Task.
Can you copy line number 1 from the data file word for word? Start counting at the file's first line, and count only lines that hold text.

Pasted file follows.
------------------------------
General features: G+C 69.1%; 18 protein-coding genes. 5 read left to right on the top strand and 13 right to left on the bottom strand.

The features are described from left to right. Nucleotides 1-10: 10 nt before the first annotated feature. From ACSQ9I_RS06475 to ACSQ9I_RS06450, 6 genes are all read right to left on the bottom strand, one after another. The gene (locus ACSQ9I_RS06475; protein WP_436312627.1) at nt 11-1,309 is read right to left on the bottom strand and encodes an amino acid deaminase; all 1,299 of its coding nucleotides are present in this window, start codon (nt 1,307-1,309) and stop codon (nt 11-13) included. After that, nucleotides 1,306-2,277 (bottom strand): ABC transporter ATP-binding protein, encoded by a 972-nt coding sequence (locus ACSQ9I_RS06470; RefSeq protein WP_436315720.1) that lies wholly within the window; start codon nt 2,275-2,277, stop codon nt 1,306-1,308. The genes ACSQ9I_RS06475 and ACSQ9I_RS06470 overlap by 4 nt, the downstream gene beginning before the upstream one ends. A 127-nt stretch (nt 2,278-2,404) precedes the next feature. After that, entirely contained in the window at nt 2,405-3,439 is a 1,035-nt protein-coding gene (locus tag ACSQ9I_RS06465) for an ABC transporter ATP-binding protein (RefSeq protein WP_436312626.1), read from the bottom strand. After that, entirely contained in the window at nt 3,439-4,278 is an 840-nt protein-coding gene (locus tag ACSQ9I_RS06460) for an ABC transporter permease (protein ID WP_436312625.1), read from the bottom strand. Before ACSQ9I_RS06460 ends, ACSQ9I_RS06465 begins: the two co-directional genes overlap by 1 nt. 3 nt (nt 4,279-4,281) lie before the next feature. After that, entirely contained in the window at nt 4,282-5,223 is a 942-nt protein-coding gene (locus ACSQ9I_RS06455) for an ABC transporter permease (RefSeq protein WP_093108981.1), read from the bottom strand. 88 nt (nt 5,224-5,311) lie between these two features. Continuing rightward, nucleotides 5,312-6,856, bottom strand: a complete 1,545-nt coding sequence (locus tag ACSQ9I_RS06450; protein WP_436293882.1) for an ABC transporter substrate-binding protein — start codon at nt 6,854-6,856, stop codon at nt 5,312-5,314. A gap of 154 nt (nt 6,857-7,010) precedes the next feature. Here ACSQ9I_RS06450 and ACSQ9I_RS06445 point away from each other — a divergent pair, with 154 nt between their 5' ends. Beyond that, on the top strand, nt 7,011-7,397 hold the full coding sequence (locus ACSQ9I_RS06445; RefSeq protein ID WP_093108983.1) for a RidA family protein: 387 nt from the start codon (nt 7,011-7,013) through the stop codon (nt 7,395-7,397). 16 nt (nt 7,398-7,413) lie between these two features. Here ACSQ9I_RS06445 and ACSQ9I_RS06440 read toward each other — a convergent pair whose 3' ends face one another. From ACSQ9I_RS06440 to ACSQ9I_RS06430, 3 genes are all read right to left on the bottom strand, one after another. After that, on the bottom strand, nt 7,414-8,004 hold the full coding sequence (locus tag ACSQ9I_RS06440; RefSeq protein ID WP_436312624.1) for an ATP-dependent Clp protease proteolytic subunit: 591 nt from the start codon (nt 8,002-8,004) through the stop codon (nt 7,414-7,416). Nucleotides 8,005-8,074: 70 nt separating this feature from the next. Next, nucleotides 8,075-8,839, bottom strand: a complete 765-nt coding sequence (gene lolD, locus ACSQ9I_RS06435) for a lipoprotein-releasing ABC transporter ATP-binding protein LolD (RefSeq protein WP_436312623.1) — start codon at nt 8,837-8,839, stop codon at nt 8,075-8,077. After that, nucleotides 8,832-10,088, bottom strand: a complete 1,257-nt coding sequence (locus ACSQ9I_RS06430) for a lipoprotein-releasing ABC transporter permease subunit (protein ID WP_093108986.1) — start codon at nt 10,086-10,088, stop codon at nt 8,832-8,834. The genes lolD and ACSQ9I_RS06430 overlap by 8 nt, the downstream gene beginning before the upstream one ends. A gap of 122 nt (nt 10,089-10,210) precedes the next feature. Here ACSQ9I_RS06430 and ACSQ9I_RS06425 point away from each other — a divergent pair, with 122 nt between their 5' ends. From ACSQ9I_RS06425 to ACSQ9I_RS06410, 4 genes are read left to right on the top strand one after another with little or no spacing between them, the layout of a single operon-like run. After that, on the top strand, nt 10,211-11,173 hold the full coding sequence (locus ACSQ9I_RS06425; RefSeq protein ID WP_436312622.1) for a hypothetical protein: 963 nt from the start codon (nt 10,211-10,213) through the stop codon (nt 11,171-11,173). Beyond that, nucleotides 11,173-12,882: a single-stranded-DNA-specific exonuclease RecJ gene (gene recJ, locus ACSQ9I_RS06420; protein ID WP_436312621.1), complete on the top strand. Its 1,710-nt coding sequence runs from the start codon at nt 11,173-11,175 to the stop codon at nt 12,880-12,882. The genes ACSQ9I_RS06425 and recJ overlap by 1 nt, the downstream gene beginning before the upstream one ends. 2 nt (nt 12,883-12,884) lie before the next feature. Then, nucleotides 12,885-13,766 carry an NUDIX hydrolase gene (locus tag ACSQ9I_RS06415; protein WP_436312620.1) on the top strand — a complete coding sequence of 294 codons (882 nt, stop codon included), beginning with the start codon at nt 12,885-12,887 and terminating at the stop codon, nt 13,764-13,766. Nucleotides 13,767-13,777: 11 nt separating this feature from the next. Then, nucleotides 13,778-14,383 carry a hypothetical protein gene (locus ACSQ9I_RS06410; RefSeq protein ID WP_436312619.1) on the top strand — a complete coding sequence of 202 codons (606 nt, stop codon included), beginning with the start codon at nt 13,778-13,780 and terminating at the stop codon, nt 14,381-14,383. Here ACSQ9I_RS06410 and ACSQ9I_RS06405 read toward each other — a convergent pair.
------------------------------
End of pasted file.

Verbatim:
General features: G+C 69.1%; 18 protein-coding genes. 5 read left to right on the top strand and 13 right to left on the bottom strand.